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Quarterback Evaluations for Arizona Cardinals will Continue

Ryan Lindley, Logan Thomas and Matt Barkley are gone, now it is time for Aaron Murray or Zac Dysert in Arizona

Denver Broncos v Arizona Cardinals Photo by Christian Petersen/Getty Images

Finding a quarterback is the hardest part of any NFL coach or evaluators job.

To find a franchise quarterback is a combination of luck and continued searching, unless you are the Green Bay Packers.

That is where the Arizona Cardinals are right now. They have found their franchise quarterback in Carson Palmer, they are searching for their version of Aaron Rodgers though.

Except they really are not searching for their Aaron Rodgers, instead they are searching for their Matt Hasselbeck.

Hasselbeck was a sixth round draft pick for the Green Bay Packers in 1998. They traded him in 2001 to the Seahawks, moving on from a quarterback they had been developing.

Therein lies the rub.

When you develop a quarterback you do so with the idea of what he will become to your team. Is he the long term answer? Is he the short term bridge? Is he the guy that makes you comfortable if anything happens to your starter?

For the Packers, Hasselbeck was a vehicle to enhance a team with an entrenched starter. Favre was 32 and they were able to trade Hasselbeck with their 17th overall for the 10th overall pick and a third round pick. For the record, Seattle got the better end of the deal, since they got a very good quarterback and Steve Hutchinson at the 17th pick.

When you develop a quarterback that can be a future starter, you typically have to make a decision: Do you move on from your known starter or do you let your little bird fly away? In most cases, unless you have invested an early round pick, you move on from the developmental quarterback, see Taylor, Tyrod.

Bringing this back to Arizona, they have tried to find a quarterback that fits one of those avenues: Short term, long term, or back up, and have failed.

Why though? Well it starts with what they are looking for. They are not looking for a short term answer, they believe they have that in Drew Stanton.

That means they either need a long term answer to replace Carson Palmer or a developmental back up that can overtake Drew Stanton.

Here's where it gets interesting. The Cardinals have not tried to invest in long term quarterback solution post Palmer. They don't feel like they need to right now or the players they liked, Blake Bortles, Marcus Mariota, and Carson Wentz were far and away out of reach.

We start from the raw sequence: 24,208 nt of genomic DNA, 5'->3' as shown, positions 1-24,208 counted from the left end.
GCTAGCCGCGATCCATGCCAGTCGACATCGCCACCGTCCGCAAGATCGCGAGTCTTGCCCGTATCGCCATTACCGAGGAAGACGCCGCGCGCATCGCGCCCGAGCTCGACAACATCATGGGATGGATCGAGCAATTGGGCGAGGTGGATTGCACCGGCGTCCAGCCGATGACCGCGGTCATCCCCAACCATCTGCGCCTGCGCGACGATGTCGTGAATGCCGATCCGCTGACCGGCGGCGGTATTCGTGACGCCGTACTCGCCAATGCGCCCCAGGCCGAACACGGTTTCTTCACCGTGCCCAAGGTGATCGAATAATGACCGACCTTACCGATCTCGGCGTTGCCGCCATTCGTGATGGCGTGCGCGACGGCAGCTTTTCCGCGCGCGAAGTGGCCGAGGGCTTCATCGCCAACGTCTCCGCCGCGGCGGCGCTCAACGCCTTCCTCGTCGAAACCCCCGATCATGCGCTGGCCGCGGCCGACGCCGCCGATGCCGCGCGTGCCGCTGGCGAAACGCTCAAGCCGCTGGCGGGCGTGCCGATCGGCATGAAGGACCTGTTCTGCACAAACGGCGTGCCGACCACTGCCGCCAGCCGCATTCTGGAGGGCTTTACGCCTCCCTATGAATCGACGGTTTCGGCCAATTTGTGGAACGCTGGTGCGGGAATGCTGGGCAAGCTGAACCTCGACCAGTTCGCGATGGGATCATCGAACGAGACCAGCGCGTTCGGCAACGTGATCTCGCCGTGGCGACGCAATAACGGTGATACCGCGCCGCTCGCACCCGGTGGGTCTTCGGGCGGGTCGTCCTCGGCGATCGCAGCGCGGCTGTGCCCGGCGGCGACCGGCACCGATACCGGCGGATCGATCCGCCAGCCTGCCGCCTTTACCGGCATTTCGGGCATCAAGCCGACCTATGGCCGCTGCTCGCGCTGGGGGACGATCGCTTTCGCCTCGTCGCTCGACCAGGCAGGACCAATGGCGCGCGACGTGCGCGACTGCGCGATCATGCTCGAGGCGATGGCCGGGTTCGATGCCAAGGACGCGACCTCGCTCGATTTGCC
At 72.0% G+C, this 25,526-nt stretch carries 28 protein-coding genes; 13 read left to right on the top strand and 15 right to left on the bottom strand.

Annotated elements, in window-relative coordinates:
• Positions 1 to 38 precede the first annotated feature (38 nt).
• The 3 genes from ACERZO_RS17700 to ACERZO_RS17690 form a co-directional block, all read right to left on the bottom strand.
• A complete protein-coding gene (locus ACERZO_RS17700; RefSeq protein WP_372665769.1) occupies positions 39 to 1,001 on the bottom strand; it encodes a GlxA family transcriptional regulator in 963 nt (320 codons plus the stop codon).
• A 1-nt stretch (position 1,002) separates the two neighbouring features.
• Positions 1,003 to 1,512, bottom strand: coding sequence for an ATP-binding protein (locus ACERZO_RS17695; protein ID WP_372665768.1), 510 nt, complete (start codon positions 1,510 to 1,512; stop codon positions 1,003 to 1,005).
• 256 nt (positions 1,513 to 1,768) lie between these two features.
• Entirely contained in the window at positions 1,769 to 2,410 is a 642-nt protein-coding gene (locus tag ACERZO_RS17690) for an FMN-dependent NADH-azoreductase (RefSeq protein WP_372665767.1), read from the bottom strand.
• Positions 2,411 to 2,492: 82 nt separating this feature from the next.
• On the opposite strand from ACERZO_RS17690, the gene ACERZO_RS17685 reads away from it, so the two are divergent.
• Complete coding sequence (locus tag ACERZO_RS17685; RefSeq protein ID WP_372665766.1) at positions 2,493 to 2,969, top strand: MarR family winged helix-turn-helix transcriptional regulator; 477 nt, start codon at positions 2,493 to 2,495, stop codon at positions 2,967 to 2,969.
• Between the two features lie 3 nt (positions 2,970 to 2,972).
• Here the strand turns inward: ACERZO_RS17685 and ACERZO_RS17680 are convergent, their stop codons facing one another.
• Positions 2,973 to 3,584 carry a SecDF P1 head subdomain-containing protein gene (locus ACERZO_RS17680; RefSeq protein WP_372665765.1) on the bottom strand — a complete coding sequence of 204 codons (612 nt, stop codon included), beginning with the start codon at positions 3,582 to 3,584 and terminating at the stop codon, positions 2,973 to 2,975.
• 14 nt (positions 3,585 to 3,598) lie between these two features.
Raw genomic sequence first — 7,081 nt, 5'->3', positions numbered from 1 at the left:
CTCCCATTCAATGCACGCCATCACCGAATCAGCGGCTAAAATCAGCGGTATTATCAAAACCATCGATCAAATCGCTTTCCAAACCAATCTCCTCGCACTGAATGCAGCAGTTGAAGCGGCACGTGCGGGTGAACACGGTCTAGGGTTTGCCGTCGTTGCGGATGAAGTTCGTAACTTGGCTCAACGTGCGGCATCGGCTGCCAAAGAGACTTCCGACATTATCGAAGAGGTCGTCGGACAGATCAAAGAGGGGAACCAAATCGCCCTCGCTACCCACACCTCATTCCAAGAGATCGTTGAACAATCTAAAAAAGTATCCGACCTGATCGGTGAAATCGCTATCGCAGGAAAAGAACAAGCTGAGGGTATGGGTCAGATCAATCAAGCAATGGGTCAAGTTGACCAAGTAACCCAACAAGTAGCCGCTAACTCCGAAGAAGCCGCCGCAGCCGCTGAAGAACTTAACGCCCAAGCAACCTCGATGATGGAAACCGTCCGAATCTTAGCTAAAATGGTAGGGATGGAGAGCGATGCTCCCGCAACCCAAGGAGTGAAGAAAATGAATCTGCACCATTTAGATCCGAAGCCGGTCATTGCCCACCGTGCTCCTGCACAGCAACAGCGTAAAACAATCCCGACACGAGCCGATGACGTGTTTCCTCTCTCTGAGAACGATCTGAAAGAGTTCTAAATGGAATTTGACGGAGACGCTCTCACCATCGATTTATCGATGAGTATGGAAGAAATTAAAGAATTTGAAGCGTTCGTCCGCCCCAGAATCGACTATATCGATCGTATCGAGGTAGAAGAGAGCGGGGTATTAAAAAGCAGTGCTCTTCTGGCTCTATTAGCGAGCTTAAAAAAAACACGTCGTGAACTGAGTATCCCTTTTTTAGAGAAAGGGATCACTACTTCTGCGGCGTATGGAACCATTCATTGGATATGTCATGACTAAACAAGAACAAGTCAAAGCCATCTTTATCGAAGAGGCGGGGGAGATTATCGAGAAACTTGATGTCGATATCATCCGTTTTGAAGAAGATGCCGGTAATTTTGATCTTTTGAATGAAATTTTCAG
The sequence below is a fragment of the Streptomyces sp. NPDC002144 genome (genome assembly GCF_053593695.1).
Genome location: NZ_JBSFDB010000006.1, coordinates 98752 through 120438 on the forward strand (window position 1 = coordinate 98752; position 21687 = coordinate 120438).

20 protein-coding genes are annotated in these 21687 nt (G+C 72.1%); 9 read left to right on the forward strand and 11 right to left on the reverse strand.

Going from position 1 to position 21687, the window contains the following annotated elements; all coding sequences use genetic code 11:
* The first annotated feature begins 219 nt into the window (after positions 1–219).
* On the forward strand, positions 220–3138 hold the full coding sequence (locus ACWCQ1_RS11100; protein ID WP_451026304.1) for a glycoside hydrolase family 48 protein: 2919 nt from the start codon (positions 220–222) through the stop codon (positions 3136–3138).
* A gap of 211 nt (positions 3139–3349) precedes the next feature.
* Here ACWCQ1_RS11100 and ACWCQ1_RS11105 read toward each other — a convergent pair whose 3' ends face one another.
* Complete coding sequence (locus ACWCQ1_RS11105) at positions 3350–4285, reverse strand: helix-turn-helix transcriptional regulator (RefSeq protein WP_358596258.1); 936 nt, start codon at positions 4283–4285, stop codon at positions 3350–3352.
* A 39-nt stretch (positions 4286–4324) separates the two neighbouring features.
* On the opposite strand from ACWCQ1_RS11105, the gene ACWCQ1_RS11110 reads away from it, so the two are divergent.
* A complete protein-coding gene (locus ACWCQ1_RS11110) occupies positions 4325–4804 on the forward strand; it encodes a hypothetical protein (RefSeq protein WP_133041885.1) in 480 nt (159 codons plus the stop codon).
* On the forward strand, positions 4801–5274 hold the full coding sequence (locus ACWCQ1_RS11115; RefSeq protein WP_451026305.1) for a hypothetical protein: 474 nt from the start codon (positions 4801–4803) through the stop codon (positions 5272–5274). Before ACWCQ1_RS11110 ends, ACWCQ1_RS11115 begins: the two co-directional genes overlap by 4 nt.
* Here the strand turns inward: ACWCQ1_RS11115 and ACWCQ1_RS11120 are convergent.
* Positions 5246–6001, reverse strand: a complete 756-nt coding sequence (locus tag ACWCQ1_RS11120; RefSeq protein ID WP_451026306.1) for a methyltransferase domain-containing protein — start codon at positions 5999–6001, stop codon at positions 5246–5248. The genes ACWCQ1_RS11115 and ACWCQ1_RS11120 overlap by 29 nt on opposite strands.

That means their efforts have been focused on finding a quarterback that can be developed into something. I personally think that something they've been looking for is a young back up who they can give a short term shot to once Palmer decides he is done, if you think it's something else, that's your call.

What has been the basis of the evaluation, at least so far, is one full regular season and one training camp. How much growth do you show in that time?

Ryan Lindley even got live game action to show he had no developmental abilities.

Logan Thomas got two training camps and one regular season to not grow.

Matt Barkley got his regular season and training camp to show he was the answer, he was not.

You can say Barkley showed more than a Drew Stanton, but here's the reality, he did not instill the same confidence in the coaching staff as Stanton does.

Despite his platry statistical success, Stanton is 5-3 as a starter in Arizona.

Quarterback wins may seem like a joke to many, but one talent evaluator that I spoke with about the Winston vs Mariota debate said something that has always stuck with me: "Jameis lost one game in college, give me the winner."

That's not to say wins mean everything in an evaluation, but if physical talents are similar, you take the player that understands how to win games.

Everyone that comes in to compete against Drew Stanton is doing so against the 2014 iteration of Stanton. He's done it before, he's won, he understands what Bruce Arians wants in his quarterback and what he needs from them.

There's no quarterback competition, that has been a false narrative, the question is whether or not one of these young quarterbacks can take over for Drew Stanton.

If they can't beat out Drew Stanton, what chance do they have in taking over for Carson Palmer?

If within a calendar year a quarterback can't grasp the concepts of Bruce Arians offense, a knock against Thomas and Barkley, or physically cannot make the plays needed, all three quarterbacks, then what more needs to be evaluated?

How much time is needed to know formations and sending receivers in motion?

If you can't figure that part out, then nothing else matters.

Now, it's Aaron Murray and Zac Dysert's turn to see if they can takeover for Drew Stanton in 2017. We'll see how long that last.